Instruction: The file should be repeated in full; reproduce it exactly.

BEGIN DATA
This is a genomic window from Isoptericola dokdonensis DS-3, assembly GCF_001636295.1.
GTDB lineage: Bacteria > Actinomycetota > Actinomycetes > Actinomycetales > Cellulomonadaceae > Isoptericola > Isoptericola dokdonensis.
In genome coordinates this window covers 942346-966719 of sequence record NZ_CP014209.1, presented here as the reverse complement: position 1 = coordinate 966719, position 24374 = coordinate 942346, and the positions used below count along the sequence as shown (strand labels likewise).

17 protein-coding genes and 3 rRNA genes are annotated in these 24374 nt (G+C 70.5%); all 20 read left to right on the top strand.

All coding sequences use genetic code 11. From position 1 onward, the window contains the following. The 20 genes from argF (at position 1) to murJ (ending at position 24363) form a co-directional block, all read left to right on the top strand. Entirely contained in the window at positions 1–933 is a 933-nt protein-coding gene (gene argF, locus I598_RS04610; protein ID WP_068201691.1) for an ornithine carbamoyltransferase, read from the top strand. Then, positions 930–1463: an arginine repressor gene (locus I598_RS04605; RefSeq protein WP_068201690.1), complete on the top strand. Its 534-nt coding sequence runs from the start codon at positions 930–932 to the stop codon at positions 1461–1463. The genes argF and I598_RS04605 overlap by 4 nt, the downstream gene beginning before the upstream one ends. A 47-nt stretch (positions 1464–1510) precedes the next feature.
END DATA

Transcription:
This is a genomic window from Isoptericola dokdonensis DS-3, assembly GCF_001636295.1.
GTDB lineage: Bacteria > Actinomycetota > Actinomycetes > Actinomycetales > Cellulomonadaceae > Isoptericola > Isoptericola dokdonensis.
In genome coordinates this window covers 942346-966719 of sequence record NZ_CP014209.1, presented here as the reverse complement: position 1 = coordinate 966719, position 24374 = coordinate 942346, and the positions used below count along the sequence as shown (strand labels likewise).

17 protein-coding genes and 3 rRNA genes are annotated in these 24374 nt (G+C 70.5%); all 20 read left to right on the top strand.

All coding sequences use genetic code 11. From position 1 onward, the window contains the following. The 20 genes from argF (at position 1) to murJ (ending at position 24363) form a co-directional block, all read left to right on the top strand. Entirely contained in the window at positions 1–933 is a 933-nt protein-coding gene (gene argF, locus I598_RS04610; protein ID WP_068201691.1) for an ornithine carbamoyltransferase, read from the top strand. Then, positions 930–1463: an arginine repressor gene (locus I598_RS04605; RefSeq protein WP_068201690.1), complete on the top strand. Its 534-nt coding sequence runs from the start codon at positions 930–932 to the stop codon at positions 1461–1463. The genes argF and I598_RS04605 overlap by 4 nt, the downstream gene beginning before the upstream one ends. A 47-nt stretch (positions 1464–1510) precedes the next feature.